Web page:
While I'm no expert, I also found their analysis about eBooks interesting:
“While holding on to ownership of nearly 80 percent of its Nook division, a $300 million investment in Nook from Microsoft last fall, followed by an $89.5 million commitment from Pearson, which sees value in the growing electronic textbook market, are signs that Barnes & Noble can forge a way to secure enough of the digital business to offset the problems it faces in traditional bookselling.”
It seems like the real challenge for any physical store is to offer an electronic delivery method that is convenient and profitable while not stealing business from their physical book business.

It's Funny Because It's True

"Under fire from flight attendants and others, the Transportation Safety Administration’s new rules allowing air passengers to carry small knives, baseball bats, golf clubs, and other sporting goods onto airplanes got a vote of confidence today from the National Arbitrariness Association.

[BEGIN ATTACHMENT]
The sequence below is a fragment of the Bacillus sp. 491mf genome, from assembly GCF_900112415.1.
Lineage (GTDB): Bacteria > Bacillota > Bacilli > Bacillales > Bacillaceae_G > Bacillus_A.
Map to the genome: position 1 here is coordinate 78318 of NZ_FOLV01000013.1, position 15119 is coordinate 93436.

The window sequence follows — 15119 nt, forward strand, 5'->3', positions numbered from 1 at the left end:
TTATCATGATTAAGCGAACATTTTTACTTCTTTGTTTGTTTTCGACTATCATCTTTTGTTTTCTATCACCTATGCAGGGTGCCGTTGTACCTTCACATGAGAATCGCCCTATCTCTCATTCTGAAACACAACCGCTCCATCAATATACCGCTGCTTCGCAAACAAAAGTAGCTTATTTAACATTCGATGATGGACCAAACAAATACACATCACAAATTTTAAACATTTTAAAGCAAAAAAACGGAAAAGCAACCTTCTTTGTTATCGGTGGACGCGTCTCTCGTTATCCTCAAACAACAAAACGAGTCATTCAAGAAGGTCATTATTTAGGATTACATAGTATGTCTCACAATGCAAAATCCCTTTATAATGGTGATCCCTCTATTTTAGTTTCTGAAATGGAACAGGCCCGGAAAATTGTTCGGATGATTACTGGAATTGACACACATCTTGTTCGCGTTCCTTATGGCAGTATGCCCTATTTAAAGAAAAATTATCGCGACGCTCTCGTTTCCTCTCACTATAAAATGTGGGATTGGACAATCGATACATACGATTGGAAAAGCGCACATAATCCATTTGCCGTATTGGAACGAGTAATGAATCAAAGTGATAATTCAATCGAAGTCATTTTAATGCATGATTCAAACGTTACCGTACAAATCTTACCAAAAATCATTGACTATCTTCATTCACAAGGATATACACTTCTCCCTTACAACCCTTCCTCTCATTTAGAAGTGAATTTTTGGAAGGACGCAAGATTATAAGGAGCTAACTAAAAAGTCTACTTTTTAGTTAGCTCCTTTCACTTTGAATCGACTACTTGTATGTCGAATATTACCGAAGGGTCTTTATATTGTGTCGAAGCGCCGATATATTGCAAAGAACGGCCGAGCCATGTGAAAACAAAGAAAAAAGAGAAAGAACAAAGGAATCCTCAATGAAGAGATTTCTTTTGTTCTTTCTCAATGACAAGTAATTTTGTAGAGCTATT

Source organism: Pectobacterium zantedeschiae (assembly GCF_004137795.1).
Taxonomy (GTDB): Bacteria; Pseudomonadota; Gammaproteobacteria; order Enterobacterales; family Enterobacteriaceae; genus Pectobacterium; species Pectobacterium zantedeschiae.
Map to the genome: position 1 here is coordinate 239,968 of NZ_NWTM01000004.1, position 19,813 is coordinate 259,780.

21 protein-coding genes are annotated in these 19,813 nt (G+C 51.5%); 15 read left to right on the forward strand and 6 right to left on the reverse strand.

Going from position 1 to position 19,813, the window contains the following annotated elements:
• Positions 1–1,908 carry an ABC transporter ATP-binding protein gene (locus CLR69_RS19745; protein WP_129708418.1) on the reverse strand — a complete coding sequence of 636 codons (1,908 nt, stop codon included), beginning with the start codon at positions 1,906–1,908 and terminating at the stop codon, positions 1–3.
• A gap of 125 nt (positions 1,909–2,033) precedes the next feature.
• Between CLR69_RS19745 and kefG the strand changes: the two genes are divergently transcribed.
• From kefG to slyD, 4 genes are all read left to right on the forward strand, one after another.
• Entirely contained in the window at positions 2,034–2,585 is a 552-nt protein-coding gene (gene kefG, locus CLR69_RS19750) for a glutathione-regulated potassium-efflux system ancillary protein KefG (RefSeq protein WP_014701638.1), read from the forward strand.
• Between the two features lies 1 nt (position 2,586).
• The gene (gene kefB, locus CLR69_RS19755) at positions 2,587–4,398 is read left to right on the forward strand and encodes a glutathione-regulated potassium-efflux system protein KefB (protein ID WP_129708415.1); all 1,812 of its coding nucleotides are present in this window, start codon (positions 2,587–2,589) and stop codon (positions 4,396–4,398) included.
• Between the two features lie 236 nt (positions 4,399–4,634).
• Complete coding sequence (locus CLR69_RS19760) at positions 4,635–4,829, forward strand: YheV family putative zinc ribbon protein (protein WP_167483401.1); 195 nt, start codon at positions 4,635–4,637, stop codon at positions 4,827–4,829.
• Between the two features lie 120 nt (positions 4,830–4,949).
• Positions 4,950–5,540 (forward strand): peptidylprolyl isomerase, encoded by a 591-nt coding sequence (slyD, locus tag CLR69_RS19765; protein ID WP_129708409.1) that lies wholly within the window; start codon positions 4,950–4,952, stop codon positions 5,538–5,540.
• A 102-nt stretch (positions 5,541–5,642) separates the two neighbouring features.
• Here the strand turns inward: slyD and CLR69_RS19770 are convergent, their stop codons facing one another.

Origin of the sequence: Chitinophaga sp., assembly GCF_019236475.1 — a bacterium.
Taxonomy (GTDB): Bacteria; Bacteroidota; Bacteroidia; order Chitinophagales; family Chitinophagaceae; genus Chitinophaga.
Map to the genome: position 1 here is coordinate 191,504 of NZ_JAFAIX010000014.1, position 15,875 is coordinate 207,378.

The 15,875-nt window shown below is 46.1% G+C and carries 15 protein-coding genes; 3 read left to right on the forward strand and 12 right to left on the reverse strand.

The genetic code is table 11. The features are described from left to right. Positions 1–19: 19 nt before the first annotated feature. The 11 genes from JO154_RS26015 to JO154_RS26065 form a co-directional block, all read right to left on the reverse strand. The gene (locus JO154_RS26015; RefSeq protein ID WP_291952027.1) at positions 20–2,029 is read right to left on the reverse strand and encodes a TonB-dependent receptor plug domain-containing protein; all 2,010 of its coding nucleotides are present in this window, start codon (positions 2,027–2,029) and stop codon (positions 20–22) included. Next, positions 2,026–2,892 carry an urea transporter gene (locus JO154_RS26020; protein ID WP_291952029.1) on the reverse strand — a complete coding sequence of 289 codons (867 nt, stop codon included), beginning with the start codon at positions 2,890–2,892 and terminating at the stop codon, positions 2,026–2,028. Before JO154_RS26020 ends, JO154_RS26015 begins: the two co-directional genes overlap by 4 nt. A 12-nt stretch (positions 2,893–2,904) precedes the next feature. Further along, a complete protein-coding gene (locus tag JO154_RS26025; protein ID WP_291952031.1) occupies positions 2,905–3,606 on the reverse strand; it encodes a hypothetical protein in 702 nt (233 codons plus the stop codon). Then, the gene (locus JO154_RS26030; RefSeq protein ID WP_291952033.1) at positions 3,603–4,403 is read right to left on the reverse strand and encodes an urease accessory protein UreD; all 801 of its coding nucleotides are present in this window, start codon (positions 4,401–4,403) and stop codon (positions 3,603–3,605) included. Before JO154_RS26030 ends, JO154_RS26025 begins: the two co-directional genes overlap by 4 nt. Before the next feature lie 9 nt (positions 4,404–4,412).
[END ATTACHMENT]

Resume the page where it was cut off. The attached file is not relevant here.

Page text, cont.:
The N.A.A., whose stated mission is to “enhance the randomness, disorder, and confusion of American life,” called the new list of approved items “just what the doctor ordered.”
“We love that the list appears to have been put together with no organizing principle or logical system,” said N.A.A. executive director Carol Foyler. “It combines the virtues of making no sense and being impossible to remember. Knives, bats, golf clubs, billiard cues—it’s like they made this list using refrigerator-poetry magnets.”
...she called the list “very solid, from an arbitrariness point of view—especially when you consider that they are still banning bottled water.”